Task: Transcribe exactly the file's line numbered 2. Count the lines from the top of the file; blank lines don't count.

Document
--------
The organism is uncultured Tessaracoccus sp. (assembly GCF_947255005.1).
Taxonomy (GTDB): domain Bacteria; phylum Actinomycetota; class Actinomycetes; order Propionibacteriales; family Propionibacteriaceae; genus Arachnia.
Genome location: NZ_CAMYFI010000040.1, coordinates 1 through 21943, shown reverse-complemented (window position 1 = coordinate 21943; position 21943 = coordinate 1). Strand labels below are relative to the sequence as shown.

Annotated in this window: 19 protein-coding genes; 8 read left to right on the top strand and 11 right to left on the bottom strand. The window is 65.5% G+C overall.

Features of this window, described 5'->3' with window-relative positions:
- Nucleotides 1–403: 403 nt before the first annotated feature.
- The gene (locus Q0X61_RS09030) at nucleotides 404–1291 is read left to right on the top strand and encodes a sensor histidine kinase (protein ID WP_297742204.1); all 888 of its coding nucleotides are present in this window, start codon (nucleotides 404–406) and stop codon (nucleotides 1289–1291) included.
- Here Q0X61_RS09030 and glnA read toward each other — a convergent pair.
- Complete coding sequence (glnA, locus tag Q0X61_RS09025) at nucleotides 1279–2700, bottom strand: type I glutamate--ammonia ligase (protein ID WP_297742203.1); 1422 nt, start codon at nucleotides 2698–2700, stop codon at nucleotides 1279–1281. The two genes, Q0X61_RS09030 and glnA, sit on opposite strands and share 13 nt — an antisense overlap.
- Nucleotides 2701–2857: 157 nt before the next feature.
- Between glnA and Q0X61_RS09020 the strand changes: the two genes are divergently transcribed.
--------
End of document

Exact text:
Taxonomy (GTDB): domain Bacteria; phylum Actinomycetota; class Actinomycetes; order Propionibacteriales; family Propionibacteriaceae; genus Arachnia.